Autobiographical Order Nos. 426-428: The Stranglers, Love and Rockets and Depeche Mode

I’m gonna be straight with you: I have some records that I don’t listen to that often, I probably bought because I thought they’d make sense in DJ sets, or I simply found them for cheap and decided they were coming home with me. I honestly couldn’t imagine being a professional DJ and doing an exercise like I’m doing right now. I don’t have a massive amount of records (around 1,000—that’s not too crazy, right?), and yet I’ve still forgotten that I’ve owned something. Having tens of thousands? Forget it.

There are records I don’t play that often, though, and The Stranglers’ No More Heroes is one of them. In the canon of punk, they’re a strange one. Keyboard is as big a component to their sound as guitar, and their compositions are often kind of proggy, which goes against what popular culture suggests we should take away from punk. This album is sometimes considered their strongest, though it’s still a pretty odd record overall, far from standard punk fare, and with a lot more jokey satire (“I Feel Like a Wog” lampoons racism with less-than-PC language, for instance). Is it a good record? Absolutely, though one I don’t listen to that often. The title track is outstanding though. (And check out that warning on the cover—amazing!)

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OK, onto Love & Rockets’ Seventh Dream of Teenage Heaven. I’m pretty sure I picked up this one specifically because I saw it used at Red Brontosaurus and my basic brain said “Love & Rockets = goth.” It’s arguably one of their better albums but one of the least immediately satisfying, though I did get requests for “Haunted When the Minutes Drag” at St. Vitus Dance Party. So maybe I’m just wrong about that one.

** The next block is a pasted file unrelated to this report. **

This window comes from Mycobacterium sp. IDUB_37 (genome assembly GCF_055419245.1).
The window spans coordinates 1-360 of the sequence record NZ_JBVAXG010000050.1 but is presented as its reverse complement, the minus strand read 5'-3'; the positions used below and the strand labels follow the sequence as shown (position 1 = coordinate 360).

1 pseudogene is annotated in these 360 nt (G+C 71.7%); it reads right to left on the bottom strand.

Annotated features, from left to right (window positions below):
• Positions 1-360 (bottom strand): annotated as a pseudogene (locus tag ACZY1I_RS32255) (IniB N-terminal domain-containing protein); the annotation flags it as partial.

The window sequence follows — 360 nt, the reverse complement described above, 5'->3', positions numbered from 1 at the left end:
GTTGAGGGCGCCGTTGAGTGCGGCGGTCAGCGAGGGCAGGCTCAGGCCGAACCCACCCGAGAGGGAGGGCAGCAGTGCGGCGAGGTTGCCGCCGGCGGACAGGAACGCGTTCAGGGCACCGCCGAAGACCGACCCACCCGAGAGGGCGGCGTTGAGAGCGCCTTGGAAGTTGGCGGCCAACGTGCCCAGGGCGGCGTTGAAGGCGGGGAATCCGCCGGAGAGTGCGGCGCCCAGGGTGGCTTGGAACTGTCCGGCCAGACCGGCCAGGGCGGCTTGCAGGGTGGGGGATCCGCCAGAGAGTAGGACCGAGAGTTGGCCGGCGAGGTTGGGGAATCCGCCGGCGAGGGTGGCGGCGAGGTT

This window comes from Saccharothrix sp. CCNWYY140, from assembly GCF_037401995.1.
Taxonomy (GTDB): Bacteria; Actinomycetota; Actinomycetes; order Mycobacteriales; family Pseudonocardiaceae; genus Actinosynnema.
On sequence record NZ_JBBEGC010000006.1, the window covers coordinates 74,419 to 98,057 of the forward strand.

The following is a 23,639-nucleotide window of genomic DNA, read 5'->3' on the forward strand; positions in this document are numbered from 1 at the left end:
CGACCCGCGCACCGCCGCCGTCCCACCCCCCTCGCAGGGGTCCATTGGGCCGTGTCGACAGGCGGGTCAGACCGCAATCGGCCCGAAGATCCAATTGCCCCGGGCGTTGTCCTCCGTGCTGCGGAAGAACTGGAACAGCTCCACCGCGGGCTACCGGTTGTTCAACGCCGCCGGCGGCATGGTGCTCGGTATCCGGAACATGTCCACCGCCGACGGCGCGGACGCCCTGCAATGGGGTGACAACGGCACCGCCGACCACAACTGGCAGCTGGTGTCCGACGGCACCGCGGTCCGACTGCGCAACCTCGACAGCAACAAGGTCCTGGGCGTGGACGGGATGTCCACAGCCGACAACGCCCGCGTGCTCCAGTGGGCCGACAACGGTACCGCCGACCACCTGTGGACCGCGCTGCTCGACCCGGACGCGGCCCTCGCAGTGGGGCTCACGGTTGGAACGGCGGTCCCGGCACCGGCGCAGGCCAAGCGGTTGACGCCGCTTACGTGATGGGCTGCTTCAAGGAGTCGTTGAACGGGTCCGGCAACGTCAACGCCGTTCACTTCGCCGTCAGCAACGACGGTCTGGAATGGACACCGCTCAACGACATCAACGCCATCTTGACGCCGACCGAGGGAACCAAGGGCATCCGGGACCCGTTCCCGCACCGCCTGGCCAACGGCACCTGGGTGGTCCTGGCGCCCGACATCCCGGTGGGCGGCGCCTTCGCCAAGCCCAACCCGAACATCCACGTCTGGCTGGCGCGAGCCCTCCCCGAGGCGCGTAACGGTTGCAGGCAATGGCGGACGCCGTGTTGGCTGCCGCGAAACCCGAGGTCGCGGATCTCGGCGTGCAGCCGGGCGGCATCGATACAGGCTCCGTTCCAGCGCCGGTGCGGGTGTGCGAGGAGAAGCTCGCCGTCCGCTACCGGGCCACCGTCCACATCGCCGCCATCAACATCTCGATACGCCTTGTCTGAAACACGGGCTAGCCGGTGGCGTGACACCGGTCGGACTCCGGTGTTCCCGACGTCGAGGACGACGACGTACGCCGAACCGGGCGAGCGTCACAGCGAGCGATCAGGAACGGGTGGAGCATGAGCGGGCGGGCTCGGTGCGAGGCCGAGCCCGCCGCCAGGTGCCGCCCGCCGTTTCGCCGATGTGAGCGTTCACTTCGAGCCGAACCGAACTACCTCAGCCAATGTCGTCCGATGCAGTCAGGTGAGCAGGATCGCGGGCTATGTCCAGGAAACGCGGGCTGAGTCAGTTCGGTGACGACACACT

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Lastly, Depeche Mode’s Some Great Reward. This album, to me, is kind of the dividing line between being a casual DM listener and one who’s fully on board. On the one hand, there’s a lot of camp value: “Master and Servant” distills S&M into a kind of silly dance craze of sorts. On the other, it’s pretty ham-handed in its messages: “People Are People” is innovative in its use of industrial elements in a pop song, but the “we all need to understand each other” message, while admirable, is a bit broad. Plus I’ve always though “Somebody” was a little corny.

But hey, a great record is still a great record, and Some Great Reward has some underrated moments, like the first two tracks: “Something to Do” and “Lie to Me.” I always preferred spinning those to “Master and Servant”; once I found out they were dropping that at the Britpop night (and the ’80s nights for that matter) I figured everyone heard it enough. What’s the point of playing the same music as everyone else, just with different branding? Totally pointless.

Anyway, that’s my quick and dirty for today. More consequential, emotional, lived-experience stuff to come.

 

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